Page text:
Payroll employment up in April 2013
May 06, 2013
Total nonfarm payroll employment increased by 165,000 in April, with job gains in professional and business services, food services and drinking places, retail trade, and health care. Over the prior 12 months, employment growth averaged 169,000 per month.
Professional and business services added 73,000 jobs in April and has added 587,000 jobs over the past year. In April, employment rose in temporary help services (+31,000), professional and technical services (+23,000), and management of companies (+7,000).
Within leisure and hospitality, employment in food services and drinking places rose by 38,000 over the month. Retail trade employment increased by 29,000 in April; job growth occurred in general merchandise stores (+15,000) and in health and personal care stores (+5,000).
Professional and business services
Leisure and hospitality
Education and health services
Transportation and warehousing
Mining and logging
Health care (part of education and health services) added 19,000 jobs in April. Within the industry, employment rose in ambulatory health care services (+14,000). Employment also continued its upward trend in social assistance (+7,000).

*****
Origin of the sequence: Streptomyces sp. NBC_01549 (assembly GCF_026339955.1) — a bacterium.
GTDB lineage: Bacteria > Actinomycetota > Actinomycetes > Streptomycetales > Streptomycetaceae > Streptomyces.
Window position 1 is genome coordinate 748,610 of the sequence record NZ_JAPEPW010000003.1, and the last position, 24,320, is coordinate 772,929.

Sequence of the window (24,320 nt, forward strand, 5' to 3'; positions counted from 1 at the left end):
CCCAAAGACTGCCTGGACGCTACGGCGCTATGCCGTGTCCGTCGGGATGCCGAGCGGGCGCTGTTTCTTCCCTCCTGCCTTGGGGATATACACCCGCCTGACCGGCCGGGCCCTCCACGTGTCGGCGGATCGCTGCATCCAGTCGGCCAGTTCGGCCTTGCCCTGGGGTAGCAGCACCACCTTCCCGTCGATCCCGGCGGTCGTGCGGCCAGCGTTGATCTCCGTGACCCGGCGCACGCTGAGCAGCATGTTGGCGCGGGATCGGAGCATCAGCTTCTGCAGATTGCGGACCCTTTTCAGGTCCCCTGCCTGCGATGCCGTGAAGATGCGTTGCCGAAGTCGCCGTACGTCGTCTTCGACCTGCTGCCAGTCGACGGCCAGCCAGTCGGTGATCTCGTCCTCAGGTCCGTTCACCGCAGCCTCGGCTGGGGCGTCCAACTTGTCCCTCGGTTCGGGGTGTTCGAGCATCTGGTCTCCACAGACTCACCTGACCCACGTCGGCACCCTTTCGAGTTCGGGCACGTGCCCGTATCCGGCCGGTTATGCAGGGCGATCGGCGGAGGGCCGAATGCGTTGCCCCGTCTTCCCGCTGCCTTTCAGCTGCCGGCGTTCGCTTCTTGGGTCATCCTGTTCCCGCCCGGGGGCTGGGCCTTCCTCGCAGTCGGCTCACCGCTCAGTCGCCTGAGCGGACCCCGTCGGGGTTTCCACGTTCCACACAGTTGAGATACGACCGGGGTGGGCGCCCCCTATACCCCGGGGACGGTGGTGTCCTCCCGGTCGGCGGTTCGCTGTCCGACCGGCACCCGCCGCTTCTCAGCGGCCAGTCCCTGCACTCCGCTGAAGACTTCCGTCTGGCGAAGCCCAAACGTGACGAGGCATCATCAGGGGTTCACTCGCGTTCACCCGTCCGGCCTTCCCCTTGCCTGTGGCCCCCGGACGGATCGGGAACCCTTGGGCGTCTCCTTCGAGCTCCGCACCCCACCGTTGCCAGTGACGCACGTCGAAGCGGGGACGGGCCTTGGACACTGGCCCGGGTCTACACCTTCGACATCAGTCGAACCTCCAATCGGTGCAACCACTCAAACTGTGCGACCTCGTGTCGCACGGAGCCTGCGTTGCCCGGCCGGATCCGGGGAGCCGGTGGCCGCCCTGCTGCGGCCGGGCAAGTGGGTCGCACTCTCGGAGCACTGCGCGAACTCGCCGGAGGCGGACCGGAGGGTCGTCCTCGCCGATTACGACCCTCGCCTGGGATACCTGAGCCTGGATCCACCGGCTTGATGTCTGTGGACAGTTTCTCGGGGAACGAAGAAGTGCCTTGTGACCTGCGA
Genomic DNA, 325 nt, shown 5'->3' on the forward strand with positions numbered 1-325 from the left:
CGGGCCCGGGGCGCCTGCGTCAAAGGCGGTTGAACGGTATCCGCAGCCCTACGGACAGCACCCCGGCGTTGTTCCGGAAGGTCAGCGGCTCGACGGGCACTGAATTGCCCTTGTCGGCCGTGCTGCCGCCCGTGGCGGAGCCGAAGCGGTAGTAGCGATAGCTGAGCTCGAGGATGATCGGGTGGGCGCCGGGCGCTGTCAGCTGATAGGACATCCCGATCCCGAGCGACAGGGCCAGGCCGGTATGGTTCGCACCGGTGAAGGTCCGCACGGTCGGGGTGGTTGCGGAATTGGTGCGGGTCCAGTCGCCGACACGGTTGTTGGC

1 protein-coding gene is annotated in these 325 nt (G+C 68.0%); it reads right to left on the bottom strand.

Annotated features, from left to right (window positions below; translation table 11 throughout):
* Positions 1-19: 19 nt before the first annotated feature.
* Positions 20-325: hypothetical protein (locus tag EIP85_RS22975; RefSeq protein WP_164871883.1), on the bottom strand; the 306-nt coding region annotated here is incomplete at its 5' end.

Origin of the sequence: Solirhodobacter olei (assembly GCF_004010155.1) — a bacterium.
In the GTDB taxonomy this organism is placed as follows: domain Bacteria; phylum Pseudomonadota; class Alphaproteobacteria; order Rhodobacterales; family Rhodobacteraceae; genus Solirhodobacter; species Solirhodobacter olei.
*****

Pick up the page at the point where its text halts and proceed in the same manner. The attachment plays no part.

Employment changed little over the month in construction, with small offsetting movements in the residential and nonresidential components. Manufacturing employment was unchanged in April.
These data are from the Current Employment Statistics (CES) program and are seasonally adjusted. To learn more, see “The Employment Situation — April 2013” (HTML) (PDF), news release USDL‑13‑0785. More charts featuring CES employment data can be found in Current Employment Statistics Highlights: April 2013 (PDF).
Bureau of Labor Statistics, U.S. Department of Labor, The Economics Daily, Payroll employment up in April 2013 on the Internet at http://www.bls.gov/opub/ted/2013/ted_20130506.htm (visited July 27, 2015).
Recent editions of Spotlight on Statistics
New estimates of personal taxes in Consumer Expenditure Survey
In 2013, the Consumer Expenditure Survey improved its personal tax data.
Trends in long-term unemployment
Long-term unemployment reached historically high levels following the recession of 2007–2009.
Housing: before, during, and after the Great Recession
looks at consumer expenditures on household items, employment in residential construction, prices for household items, and injuries in occupations involved in building and maintaining our homes.